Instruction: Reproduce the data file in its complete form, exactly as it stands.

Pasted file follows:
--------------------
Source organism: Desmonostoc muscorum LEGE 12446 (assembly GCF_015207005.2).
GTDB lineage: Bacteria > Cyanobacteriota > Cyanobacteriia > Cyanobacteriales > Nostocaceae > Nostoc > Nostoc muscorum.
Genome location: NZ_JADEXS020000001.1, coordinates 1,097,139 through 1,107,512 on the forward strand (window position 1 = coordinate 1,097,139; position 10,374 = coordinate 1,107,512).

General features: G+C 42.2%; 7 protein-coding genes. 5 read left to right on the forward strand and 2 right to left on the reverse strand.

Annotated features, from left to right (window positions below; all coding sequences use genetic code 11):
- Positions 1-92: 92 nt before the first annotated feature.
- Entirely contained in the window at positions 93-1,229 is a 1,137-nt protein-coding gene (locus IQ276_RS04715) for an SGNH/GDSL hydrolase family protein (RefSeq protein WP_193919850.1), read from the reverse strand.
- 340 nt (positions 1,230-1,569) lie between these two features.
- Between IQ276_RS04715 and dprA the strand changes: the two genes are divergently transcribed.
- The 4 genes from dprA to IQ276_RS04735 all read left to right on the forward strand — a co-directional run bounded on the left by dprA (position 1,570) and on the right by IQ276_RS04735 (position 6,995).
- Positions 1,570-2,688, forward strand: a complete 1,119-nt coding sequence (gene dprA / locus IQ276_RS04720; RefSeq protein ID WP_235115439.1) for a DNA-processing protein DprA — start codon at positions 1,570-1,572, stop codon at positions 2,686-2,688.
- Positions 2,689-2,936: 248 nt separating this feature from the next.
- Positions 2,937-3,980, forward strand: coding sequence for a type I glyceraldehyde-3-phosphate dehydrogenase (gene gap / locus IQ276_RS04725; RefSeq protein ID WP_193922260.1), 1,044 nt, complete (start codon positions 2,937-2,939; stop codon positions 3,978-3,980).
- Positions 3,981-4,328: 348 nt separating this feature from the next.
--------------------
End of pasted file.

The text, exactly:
Source organism: Desmonostoc muscorum LEGE 12446 (assembly GCF_015207005.2).
GTDB lineage: Bacteria > Cyanobacteriota > Cyanobacteriia > Cyanobacteriales > Nostocaceae > Nostoc > Nostoc muscorum.
Genome location: NZ_JADEXS020000001.1, coordinates 1,097,139 through 1,107,512 on the forward strand (window position 1 = coordinate 1,097,139; position 10,374 = coordinate 1,107,512).

General features: G+C 42.2%; 7 protein-coding genes. 5 read left to right on the forward strand and 2 right to left on the reverse strand.

Annotated features, from left to right (window positions below; all coding sequences use genetic code 11):
- Positions 1-92: 92 nt before the first annotated feature.
- Entirely contained in the window at positions 93-1,229 is a 1,137-nt protein-coding gene (locus IQ276_RS04715) for an SGNH/GDSL hydrolase family protein (RefSeq protein WP_193919850.1), read from the reverse strand.
- 340 nt (positions 1,230-1,569) lie between these two features.
- Between IQ276_RS04715 and dprA the strand changes: the two genes are divergently transcribed.
- The 4 genes from dprA to IQ276_RS04735 all read left to right on the forward strand — a co-directional run bounded on the left by dprA (position 1,570) and on the right by IQ276_RS04735 (position 6,995).
- Positions 1,570-2,688, forward strand: a complete 1,119-nt coding sequence (gene dprA / locus IQ276_RS04720; RefSeq protein ID WP_235115439.1) for a DNA-processing protein DprA — start codon at positions 1,570-1,572, stop codon at positions 2,686-2,688.
- Positions 2,689-2,936: 248 nt separating this feature from the next.
- Positions 2,937-3,980, forward strand: coding sequence for a type I glyceraldehyde-3-phosphate dehydrogenase (gene gap / locus IQ276_RS04725; RefSeq protein ID WP_193922260.1), 1,044 nt, complete (start codon positions 2,937-2,939; stop codon positions 3,978-3,980).
- Positions 3,981-4,328: 348 nt separating this feature from the next.